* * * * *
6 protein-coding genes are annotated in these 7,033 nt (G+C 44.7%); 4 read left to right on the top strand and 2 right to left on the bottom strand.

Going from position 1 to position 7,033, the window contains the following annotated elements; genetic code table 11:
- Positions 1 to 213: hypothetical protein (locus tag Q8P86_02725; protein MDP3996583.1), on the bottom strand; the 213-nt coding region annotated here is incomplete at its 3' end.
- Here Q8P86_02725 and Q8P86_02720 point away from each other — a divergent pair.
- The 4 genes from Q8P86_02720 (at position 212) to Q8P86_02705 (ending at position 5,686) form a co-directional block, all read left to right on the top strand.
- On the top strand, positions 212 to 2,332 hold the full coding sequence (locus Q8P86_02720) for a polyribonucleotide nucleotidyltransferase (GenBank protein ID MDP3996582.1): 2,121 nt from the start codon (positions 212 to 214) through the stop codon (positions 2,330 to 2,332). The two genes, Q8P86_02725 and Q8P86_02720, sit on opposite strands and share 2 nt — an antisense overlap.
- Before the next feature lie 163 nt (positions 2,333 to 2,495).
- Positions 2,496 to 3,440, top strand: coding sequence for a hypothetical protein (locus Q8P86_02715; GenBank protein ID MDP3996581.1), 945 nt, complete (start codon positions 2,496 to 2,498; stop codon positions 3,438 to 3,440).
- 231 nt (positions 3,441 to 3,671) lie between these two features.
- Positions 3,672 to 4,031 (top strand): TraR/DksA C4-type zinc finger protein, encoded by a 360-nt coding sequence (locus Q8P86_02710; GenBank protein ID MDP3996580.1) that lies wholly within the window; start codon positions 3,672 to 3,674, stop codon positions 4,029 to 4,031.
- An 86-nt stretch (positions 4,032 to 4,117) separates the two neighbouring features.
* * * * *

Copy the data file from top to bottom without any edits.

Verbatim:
6 protein-coding genes are annotated in these 7,033 nt (G+C 44.7%); 4 read left to right on the top strand and 2 right to left on the bottom strand.

Going from position 1 to position 7,033, the window contains the following annotated elements; genetic code table 11:
- Positions 1 to 213: hypothetical protein (locus tag Q8P86_02725; protein MDP3996583.1), on the bottom strand; the 213-nt coding region annotated here is incomplete at its 3' end.
- Here Q8P86_02725 and Q8P86_02720 point away from each other — a divergent pair.
- The 4 genes from Q8P86_02720 (at position 212) to Q8P86_02705 (ending at position 5,686) form a co-directional block, all read left to right on the top strand.
- On the top strand, positions 212 to 2,332 hold the full coding sequence (locus Q8P86_02720) for a polyribonucleotide nucleotidyltransferase (GenBank protein ID MDP3996582.1): 2,121 nt from the start codon (positions 212 to 214) through the stop codon (positions 2,330 to 2,332). The two genes, Q8P86_02725 and Q8P86_02720, sit on opposite strands and share 2 nt — an antisense overlap.
- Before the next feature lie 163 nt (positions 2,333 to 2,495).
- Positions 2,496 to 3,440, top strand: coding sequence for a hypothetical protein (locus Q8P86_02715; GenBank protein ID MDP3996581.1), 945 nt, complete (start codon positions 2,496 to 2,498; stop codon positions 3,438 to 3,440).
- 231 nt (positions 3,441 to 3,671) lie between these two features.
- Positions 3,672 to 4,031 (top strand): TraR/DksA C4-type zinc finger protein, encoded by a 360-nt coding sequence (locus Q8P86_02710; GenBank protein ID MDP3996580.1) that lies wholly within the window; start codon positions 3,672 to 3,674, stop codon positions 4,029 to 4,031.
- An 86-nt stretch (positions 4,032 to 4,117) separates the two neighbouring features.